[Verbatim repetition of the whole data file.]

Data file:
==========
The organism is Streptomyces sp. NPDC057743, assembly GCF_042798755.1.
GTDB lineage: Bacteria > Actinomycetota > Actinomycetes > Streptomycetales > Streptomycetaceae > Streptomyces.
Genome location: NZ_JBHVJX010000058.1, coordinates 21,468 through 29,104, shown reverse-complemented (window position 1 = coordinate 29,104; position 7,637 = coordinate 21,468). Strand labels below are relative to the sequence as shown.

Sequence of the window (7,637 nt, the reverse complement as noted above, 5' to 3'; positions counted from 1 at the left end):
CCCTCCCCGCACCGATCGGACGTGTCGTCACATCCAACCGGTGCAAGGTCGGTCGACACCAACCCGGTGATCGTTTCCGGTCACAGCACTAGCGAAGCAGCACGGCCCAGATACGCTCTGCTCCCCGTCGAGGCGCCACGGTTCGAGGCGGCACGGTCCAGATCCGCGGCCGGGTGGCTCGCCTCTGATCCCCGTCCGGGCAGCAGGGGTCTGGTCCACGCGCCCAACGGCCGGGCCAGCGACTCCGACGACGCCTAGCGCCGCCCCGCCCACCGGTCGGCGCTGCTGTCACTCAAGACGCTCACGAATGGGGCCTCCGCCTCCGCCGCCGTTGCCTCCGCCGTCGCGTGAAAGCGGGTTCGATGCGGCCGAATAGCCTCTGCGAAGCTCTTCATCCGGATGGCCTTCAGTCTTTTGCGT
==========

The organism is Streptomyces sp. NPDC057743, assembly GCF_042798755.1.
GTDB lineage: Bacteria > Actinomycetota > Actinomycetes > Streptomycetales > Streptomycetaceae > Streptomyces.
Genome location: NZ_JBHVJX010000058.1, coordinates 21,468 through 29,104, shown reverse-complemented (window position 1 = coordinate 29,104; position 7,637 = coordinate 21,468). Strand labels below are relative to the sequence as shown.

Sequence of the window (7,637 nt, the reverse complement as noted above, 5' to 3'; positions counted from 1 at the left end):
CCCTCCCCGCACCGATCGGACGTGTCGTCACATCCAACCGGTGCAAGGTCGGTCGACACCAACCCGGTGATCGTTTCCGGTCACAGCACTAGCGAAGCAGCACGGCCCAGATACGCTCTGCTCCCCGTCGAGGCGCCACGGTTCGAGGCGGCACGGTCCAGATCCGCGGCCGGGTGGCTCGCCTCTGATCCCCGTCCGGGCAGCAGGGGTCTGGTCCACGCGCCCAACGGCCGGGCCAGCGACTCCGACGACGCCTAGCGCCGCCCCGCCCACCGGTCGGCGCTGCTGTCACTCAAGACGCTCACGAATGGGGCCTCCGCCTCCGCCGCCGTTGCCTCCGCCGTCGCGTGAAAGCGGGTTCGATGCGGCCGAATAGCCTCTGCGAAGCTCTTCATCCGGATGGCCTTCAGTCTTTTGCGT